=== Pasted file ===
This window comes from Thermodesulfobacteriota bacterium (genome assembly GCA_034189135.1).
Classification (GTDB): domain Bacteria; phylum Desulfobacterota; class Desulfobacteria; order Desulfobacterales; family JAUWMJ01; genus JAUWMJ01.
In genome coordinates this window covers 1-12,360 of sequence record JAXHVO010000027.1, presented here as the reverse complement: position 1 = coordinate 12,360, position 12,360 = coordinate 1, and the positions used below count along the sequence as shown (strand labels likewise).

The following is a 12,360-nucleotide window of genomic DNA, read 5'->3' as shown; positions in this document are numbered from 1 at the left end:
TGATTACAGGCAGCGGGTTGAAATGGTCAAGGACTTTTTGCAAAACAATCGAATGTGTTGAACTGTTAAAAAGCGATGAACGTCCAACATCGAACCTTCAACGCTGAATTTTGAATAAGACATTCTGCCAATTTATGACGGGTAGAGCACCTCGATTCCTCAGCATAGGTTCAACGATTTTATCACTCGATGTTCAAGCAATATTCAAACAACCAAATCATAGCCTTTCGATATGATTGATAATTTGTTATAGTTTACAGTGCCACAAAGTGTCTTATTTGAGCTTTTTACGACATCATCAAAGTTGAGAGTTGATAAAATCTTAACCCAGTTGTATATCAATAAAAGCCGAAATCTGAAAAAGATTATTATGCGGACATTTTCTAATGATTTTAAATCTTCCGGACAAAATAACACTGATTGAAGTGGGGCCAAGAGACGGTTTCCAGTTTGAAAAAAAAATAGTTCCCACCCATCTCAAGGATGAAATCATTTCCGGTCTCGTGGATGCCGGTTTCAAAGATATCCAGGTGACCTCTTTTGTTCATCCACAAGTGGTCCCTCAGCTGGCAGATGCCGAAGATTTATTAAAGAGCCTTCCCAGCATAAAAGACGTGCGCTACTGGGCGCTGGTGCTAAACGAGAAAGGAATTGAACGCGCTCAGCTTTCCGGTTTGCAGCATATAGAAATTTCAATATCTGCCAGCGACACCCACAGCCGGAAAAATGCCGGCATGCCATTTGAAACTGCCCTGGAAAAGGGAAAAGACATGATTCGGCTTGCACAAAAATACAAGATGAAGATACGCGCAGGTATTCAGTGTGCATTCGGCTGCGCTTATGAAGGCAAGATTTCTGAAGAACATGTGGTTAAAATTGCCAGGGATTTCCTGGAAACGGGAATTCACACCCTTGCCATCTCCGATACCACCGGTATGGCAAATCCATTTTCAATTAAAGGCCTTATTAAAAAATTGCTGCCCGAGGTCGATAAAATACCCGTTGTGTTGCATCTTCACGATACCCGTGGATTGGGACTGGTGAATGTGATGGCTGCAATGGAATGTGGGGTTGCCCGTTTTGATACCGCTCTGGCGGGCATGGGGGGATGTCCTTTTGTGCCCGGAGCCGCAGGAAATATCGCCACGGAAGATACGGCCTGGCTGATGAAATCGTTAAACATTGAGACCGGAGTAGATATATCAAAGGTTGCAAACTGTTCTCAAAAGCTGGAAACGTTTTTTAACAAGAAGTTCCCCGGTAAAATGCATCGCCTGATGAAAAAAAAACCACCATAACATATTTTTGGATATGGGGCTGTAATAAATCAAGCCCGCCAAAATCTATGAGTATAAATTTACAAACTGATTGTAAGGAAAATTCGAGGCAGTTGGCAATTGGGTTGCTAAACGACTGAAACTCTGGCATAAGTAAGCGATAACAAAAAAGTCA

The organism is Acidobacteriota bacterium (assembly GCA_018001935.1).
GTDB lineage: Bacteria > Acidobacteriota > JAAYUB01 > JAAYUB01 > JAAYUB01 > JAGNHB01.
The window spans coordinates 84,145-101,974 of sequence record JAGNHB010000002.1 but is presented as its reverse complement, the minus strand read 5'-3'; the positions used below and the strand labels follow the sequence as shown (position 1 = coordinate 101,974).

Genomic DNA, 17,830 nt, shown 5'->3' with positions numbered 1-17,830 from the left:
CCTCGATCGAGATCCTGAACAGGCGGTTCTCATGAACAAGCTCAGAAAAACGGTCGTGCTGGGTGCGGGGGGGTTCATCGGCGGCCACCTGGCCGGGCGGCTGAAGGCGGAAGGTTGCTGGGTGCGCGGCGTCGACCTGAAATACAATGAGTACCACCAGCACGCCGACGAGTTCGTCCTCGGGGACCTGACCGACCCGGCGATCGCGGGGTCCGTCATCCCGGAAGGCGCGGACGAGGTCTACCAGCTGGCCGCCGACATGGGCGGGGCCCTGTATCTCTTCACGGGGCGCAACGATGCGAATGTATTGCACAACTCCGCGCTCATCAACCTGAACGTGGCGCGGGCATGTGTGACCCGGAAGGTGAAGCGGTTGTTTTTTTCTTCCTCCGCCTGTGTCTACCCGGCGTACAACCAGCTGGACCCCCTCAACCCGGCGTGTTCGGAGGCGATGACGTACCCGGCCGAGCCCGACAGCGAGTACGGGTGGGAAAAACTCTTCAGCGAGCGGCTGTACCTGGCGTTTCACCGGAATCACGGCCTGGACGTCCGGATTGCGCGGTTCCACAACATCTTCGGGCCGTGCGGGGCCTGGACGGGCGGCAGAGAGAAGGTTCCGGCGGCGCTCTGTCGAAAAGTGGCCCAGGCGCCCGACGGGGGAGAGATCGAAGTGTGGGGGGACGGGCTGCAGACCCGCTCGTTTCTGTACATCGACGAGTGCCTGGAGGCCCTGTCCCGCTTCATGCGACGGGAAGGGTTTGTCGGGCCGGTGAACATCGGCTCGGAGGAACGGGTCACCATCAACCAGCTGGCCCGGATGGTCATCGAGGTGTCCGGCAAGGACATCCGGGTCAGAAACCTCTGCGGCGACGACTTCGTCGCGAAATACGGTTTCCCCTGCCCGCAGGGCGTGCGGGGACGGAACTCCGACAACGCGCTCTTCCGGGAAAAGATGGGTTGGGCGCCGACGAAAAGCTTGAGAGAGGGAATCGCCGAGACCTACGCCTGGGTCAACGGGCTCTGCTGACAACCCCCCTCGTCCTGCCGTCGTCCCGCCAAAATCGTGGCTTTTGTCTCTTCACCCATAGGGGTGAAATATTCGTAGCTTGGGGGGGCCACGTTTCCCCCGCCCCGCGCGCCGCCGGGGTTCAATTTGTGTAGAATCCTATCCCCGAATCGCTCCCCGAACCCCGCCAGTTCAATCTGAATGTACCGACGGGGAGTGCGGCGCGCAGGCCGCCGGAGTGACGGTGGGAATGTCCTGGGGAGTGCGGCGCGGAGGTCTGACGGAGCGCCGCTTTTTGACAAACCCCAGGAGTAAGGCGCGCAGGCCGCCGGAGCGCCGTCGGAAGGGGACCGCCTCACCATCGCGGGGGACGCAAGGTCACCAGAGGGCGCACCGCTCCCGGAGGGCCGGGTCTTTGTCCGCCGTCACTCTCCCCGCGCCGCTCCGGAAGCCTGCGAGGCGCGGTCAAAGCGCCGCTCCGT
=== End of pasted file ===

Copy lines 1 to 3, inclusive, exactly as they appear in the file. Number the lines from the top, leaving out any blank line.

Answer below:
This window comes from Thermodesulfobacteriota bacterium (genome assembly GCA_034189135.1).
Classification (GTDB): domain Bacteria; phylum Desulfobacterota; class Desulfobacteria; order Desulfobacterales; family JAUWMJ01; genus JAUWMJ01.
In genome coordinates this window covers 1-12,360 of sequence record JAXHVO010000027.1, presented here as the reverse complement: position 1 = coordinate 12,360, position 12,360 = coordinate 1, and the positions used below count along the sequence as shown (strand labels likewise).